Question #67549

1 Answer
Nov 28, 2017

Answer:

The reaction would give off #4# times as much heat.

Explanation:

You are provided with the thermochemical equation that describes the dissociation of sodium hydroxide into its constituent ions when dissolved in water.

#"NaOH"_ ((s)) -> "Na"_ ((aq))^(+) + "OH"_ ((aq))^(-), " " DeltaH_"rxn" = - "46.80 kJ mol"^(-1)#

In this case, the enthalpy change of reaction is essentially the enthalpy change of solution of sodium hydroxide, i.e. the change in enthalpy that occurs when sodium hydroxide is dissolved in water at constant pressure to get an infinite dilution.

The enthalpy change of solution tells you that when #1# mole of sodium hydroxide dissolves in water, #"46.80 kJ"# of heat are being given off.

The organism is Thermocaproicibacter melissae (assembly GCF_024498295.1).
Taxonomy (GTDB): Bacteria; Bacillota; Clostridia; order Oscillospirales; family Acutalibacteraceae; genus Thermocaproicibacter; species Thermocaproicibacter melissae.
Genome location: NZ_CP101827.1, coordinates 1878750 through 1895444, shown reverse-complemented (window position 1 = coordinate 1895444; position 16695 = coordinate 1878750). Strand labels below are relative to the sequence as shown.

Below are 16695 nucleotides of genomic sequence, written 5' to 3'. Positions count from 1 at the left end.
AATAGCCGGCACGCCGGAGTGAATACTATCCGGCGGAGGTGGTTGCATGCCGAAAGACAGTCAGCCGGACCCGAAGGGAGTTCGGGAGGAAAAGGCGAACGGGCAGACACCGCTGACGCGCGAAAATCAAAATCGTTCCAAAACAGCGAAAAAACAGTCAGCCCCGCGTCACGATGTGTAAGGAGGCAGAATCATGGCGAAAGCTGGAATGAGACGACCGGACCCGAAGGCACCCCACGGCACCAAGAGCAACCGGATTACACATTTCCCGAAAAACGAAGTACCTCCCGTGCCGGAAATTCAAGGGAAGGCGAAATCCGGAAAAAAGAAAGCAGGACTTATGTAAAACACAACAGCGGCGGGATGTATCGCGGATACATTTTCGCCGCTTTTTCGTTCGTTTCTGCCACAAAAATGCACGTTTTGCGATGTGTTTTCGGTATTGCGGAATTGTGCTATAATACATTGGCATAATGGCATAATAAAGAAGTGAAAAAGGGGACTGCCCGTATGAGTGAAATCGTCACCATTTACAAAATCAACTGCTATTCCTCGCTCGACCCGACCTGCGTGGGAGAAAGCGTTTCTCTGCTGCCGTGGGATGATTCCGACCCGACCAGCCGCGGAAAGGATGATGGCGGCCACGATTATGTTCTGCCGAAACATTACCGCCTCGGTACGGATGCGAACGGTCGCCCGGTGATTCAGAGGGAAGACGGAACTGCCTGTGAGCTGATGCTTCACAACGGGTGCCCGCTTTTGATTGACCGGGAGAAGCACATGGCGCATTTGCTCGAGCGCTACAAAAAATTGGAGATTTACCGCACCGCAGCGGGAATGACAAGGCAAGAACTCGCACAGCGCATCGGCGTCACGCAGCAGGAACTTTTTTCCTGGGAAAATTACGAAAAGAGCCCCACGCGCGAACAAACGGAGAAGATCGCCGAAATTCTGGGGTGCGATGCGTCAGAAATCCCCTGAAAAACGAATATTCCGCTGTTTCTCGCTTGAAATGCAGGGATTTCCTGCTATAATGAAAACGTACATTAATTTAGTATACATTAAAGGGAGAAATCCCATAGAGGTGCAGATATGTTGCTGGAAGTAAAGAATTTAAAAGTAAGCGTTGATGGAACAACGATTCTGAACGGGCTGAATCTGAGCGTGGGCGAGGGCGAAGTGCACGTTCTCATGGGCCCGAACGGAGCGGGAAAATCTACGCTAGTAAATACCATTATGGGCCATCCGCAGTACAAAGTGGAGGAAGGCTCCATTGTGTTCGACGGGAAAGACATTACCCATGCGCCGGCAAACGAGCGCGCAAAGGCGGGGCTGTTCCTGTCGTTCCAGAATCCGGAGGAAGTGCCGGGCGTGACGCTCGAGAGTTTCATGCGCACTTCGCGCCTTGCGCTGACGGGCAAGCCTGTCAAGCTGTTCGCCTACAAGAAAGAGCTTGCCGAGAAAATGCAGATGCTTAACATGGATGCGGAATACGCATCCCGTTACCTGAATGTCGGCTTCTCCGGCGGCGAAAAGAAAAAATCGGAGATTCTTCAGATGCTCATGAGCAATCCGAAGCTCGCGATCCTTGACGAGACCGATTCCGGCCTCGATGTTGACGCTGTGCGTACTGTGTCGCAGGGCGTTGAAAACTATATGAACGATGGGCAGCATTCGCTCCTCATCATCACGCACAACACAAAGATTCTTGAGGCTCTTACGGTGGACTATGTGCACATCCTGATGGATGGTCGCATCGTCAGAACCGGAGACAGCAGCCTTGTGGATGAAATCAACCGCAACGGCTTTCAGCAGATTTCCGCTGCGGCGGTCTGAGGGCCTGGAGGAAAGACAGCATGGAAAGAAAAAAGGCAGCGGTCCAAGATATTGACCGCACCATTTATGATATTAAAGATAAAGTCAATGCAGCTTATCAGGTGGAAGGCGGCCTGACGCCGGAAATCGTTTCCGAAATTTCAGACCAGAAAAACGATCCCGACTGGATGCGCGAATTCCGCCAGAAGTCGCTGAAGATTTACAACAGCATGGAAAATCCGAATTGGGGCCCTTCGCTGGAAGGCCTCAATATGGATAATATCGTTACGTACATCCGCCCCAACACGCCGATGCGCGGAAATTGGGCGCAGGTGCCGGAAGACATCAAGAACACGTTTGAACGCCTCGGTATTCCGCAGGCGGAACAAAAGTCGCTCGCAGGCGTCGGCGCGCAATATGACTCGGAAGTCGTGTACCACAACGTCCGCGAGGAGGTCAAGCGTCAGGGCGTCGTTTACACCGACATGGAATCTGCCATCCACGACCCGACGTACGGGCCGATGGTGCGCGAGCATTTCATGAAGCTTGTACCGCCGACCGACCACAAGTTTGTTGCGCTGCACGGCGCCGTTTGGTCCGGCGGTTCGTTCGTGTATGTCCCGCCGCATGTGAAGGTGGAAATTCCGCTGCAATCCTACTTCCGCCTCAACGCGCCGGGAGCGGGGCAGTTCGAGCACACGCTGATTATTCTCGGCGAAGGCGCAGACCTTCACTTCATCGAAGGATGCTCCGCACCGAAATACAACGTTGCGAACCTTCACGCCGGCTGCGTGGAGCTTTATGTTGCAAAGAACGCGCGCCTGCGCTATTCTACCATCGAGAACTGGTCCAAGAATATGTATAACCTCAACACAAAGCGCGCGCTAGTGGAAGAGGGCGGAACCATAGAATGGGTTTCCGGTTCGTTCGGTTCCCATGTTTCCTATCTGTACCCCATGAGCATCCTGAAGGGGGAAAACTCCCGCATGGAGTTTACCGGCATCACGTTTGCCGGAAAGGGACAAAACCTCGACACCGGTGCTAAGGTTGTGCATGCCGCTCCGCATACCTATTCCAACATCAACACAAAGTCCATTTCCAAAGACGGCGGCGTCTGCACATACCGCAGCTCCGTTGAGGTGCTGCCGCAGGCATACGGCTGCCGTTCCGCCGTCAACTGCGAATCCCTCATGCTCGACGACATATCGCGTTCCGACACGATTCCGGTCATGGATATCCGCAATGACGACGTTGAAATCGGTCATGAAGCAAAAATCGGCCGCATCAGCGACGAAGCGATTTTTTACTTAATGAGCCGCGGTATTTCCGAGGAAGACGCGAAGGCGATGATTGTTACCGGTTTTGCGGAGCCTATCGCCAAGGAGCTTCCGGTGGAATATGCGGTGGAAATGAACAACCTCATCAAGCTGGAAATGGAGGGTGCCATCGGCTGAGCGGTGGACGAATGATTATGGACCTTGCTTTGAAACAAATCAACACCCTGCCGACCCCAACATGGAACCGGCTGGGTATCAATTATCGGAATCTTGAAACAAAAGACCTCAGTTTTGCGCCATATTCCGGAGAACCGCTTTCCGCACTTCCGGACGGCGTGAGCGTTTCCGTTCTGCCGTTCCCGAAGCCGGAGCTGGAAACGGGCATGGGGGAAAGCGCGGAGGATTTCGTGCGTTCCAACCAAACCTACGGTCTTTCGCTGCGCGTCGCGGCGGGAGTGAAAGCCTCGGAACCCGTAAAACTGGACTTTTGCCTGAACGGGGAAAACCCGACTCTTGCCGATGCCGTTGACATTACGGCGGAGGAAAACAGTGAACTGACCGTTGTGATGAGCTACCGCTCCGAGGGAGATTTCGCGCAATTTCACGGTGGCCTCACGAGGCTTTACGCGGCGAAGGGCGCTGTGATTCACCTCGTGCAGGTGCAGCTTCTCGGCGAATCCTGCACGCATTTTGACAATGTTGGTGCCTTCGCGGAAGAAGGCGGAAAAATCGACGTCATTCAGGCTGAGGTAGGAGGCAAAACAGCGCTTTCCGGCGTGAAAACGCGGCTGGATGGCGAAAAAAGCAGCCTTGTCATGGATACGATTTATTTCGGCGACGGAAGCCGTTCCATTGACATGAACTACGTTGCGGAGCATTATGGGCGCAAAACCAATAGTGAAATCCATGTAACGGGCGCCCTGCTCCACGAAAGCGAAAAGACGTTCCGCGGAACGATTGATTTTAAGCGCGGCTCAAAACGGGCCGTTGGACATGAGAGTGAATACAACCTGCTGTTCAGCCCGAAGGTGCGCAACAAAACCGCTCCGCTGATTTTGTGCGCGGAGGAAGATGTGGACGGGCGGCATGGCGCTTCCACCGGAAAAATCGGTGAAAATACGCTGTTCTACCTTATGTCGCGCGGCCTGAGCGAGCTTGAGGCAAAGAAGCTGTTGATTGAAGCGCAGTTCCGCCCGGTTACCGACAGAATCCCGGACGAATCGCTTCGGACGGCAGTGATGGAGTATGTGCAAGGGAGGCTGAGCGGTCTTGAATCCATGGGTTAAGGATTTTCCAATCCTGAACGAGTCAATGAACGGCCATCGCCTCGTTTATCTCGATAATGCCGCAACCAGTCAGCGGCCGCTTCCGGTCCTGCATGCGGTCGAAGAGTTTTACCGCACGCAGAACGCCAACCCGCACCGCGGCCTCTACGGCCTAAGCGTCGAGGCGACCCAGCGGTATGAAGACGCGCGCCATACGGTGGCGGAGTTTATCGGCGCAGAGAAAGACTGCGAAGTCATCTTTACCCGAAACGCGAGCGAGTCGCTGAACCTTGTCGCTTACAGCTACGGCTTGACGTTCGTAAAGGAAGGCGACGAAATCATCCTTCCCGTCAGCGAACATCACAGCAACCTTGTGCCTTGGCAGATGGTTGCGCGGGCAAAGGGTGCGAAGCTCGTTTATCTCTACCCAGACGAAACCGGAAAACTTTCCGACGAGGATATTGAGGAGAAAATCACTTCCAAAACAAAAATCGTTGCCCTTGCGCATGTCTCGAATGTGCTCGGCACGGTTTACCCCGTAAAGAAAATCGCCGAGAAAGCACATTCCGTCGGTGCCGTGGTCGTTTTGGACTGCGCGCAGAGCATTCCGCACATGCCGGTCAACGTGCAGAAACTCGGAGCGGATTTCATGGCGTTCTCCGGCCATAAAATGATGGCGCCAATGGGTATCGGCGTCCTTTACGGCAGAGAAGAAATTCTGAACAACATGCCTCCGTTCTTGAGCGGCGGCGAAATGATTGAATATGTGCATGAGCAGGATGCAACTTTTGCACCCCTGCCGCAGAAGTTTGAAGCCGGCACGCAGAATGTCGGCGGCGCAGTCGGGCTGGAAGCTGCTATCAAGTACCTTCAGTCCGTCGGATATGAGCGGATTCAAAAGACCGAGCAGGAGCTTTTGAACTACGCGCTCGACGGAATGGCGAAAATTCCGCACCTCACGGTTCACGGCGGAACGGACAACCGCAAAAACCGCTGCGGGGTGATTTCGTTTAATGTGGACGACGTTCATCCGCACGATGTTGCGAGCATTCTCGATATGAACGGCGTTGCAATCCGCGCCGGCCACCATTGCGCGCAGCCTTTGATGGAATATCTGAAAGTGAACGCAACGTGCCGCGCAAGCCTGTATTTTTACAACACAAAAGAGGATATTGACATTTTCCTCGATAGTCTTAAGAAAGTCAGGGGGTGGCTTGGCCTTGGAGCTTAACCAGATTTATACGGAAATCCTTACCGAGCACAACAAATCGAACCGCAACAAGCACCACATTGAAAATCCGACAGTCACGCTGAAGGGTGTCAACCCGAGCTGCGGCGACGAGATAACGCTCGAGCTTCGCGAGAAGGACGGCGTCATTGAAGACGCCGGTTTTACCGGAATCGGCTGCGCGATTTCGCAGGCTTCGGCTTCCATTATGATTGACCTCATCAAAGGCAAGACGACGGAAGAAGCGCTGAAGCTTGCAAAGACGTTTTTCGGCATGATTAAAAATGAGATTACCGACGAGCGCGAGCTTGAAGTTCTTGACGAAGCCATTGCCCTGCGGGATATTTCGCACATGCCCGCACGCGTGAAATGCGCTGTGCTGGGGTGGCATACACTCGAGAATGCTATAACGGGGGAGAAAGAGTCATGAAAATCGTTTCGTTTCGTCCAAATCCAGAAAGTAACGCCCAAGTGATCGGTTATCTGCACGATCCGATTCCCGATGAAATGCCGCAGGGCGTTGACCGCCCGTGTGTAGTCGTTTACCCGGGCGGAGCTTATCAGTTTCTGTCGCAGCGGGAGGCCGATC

Notice that you have

#DeltaH_"rxn" = - "46.80 kJ mol"^(-1)#

The minus sign is used here to show that heat is being given off.

So, what would happen if you were to dissolve #4# moles of sodium hydroxide in water?

Since you know that #1# mole of sodium hydroxide releases #"46.80 kJ"# of heat when dissolved in water, you can say that using #4# times as many moles will cause

#4 color(red)(cancel(color(black)("moles NaOH"))) * overbrace("46.80 kJ"/(1color(red)(cancel(color(black)("mole NaOH")))))^(color(blue)(= DeltaH_"rxn")) = "187.2 kJ"#

of heat to be released. This implies that the enthalpy change of reaction when #4# moles of sodium hydroxide are dissolved in water will be

#DeltaH_"rxn 4 moles" = - "187.2 kJ"#

Once again, we use the minus sign to show that heat is being given off.

So regardless on how many grams of sodium hydroxide you have, you can say that using #4# times as much sodium hydroxide will cause the reaction to give off #4# times as much heat.